Looking for a new drink that mixes the frontier spirit with Jazz Age naughtiness and even a dash of your choice of modern enhancement? Gin‘n’It just may be it.
The drink’s evolution went something like this. The Manhattan, with rye whiskey, was the first of the vermouth and spirit cocktails. From it came the Martinez, a variant offered to gold prospectors in 1880s California. The new drink replaced the Manhattan’s rye whiskey with Old Tom, a sweet type of gin, but it kept the sweet (red) vermouth quotient. The Dry Martini was born when dry gin and dry (white) vermouth were introduced. Logically, the version with red vermouth was called a Sweet Martini. (Today’s notion of Dry Martini, meaning with very little vermouth, wouldn’t arise for decades.)
The In Crowd during the Roaring 20s was ordering dry gin and sweet vermouth by calling for Gin‘n’It. “It” was short for “Italian vermouth” as Piedmont was the typical source of red vermouth (or so one hoped, this was Prohibition after all). It’s purely coincidental that “it” was also early Hollywood slang for effortless sex appeal, as in the phrase “the it girl.” Nevertheless, the mix of gin and sweet vermouth had that same sense of insouciant allure, exciting without ever trying too hard. It still does.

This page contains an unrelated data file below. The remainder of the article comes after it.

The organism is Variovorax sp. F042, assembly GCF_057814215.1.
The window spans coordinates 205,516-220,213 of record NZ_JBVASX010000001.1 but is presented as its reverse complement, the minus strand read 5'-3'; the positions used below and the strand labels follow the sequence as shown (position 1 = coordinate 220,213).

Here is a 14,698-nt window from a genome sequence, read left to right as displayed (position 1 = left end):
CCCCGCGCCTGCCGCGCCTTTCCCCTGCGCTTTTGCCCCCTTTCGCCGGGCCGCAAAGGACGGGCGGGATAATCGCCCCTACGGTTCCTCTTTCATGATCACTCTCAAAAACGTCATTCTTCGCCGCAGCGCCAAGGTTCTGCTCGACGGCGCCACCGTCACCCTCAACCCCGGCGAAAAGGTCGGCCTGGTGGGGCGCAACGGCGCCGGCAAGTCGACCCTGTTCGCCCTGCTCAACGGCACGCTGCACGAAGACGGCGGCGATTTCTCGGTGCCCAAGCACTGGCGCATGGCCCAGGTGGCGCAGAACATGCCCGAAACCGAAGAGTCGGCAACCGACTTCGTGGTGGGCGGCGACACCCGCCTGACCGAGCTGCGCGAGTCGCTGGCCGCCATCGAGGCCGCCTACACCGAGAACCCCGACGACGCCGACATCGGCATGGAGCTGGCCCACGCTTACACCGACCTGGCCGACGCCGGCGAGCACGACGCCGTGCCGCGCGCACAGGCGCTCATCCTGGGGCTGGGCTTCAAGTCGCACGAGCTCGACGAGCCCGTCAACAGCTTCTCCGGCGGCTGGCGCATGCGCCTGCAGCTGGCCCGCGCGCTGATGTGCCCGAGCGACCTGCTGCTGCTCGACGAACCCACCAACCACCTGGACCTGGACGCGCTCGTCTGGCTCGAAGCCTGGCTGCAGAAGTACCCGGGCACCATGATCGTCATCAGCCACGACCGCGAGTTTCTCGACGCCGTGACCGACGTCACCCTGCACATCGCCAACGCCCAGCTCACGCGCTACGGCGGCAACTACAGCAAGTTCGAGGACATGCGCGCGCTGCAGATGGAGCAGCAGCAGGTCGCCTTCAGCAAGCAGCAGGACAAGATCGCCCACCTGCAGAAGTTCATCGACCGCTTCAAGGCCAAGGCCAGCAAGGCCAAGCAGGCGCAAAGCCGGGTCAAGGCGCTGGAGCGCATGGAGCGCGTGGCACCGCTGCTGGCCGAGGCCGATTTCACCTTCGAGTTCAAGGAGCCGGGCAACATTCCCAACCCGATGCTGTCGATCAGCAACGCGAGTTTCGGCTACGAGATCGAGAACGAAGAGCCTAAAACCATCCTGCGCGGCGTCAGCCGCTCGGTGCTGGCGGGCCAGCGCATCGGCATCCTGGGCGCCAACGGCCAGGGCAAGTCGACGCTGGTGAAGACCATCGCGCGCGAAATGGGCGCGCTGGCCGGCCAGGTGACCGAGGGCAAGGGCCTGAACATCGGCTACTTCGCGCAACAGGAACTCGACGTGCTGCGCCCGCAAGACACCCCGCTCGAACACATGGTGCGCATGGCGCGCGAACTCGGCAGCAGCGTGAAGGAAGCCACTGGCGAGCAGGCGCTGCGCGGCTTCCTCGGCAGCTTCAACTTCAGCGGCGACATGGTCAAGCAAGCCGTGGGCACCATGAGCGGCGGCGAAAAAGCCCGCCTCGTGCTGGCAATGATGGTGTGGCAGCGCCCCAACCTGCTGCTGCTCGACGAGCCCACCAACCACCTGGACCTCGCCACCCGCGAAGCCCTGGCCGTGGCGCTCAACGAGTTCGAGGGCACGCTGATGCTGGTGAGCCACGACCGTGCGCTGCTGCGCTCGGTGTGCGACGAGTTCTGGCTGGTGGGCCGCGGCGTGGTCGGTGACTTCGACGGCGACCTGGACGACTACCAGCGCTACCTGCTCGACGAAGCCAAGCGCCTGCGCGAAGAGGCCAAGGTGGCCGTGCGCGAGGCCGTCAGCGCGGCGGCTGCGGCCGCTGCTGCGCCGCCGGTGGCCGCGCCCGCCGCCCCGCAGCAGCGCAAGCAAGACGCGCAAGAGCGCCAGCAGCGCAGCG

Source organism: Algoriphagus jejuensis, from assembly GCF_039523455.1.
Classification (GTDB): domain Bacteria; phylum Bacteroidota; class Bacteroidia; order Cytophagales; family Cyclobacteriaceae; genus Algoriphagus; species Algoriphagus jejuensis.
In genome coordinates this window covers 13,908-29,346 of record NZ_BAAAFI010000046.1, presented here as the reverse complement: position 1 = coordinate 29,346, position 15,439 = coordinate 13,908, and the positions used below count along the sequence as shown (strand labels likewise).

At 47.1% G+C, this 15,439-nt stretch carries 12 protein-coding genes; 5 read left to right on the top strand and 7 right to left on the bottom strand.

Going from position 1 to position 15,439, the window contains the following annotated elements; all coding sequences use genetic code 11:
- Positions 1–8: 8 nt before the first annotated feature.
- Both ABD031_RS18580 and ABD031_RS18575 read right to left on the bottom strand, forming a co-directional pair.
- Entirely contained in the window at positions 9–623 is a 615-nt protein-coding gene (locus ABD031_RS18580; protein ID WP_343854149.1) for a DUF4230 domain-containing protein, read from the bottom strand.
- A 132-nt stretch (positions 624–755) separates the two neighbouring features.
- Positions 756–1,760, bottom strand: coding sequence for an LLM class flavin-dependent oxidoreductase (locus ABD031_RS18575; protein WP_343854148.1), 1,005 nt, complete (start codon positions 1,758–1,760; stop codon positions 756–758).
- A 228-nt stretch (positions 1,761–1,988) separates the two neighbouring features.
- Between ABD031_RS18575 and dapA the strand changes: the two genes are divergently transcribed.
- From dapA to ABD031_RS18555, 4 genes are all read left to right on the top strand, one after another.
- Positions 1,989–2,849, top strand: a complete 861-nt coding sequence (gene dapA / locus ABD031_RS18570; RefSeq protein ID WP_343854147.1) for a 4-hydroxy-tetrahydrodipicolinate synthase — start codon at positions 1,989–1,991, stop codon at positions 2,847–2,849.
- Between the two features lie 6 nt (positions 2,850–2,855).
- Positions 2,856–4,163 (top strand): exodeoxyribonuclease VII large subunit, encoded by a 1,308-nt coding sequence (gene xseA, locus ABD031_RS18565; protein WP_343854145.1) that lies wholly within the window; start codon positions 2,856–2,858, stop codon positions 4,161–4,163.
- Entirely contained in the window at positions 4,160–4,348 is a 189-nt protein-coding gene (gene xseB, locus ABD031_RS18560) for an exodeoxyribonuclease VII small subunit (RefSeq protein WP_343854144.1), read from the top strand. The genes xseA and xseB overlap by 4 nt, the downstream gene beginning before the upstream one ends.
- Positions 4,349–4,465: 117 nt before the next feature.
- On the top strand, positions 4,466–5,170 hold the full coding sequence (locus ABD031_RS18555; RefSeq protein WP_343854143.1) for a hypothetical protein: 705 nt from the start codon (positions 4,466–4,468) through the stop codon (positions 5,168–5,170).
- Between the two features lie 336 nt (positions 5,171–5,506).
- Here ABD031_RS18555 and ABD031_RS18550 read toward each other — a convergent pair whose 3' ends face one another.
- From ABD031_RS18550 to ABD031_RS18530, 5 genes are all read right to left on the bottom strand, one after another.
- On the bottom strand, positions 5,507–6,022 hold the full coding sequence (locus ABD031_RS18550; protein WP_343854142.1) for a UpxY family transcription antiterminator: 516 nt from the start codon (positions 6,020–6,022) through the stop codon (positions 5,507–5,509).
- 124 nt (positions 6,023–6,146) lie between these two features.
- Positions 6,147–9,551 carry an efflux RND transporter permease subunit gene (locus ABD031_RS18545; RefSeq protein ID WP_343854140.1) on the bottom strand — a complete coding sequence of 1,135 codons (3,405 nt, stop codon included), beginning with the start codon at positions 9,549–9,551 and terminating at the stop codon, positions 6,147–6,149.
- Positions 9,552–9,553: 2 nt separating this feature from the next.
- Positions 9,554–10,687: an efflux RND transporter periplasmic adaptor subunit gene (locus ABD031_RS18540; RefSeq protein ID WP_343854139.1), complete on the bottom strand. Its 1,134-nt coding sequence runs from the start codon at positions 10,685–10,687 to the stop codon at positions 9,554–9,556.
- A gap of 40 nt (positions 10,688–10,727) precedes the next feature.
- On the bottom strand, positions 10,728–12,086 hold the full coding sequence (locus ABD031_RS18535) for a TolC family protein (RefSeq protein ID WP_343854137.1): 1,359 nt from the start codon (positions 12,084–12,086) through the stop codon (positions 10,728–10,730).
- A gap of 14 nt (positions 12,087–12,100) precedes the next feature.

Don’t approach Gin‘n’It as you would a Dry Martini—either in the mixing or the drinking. It would be silly to only whisper vermouth to this drink. Try it first with a 50:50 ratio and then pare down the aperitif from there—if you wish—to 2:1, but certainly not past 3:1. And don’t gulp. Taste the give-and-take between the stolid gin and the flirtatious vermouth. This is also a place where exploring the many choices in red vermouths pays off. After you’ve tried all the traditional Italian versions, give the many new craft aperitifs from America a go. Maybe it’s not literally Gin‘n’It, but you’ll find it still has “it.”
2 oz. dry gin
2 oz. sweet vermouth
2 dashes orange bitters
Lemon or orange twist
In a mixing glass (or tall, glass pitcher), pour gin and vermouth over ice. Stir well. Strain into a cocktail glass. Add garnish.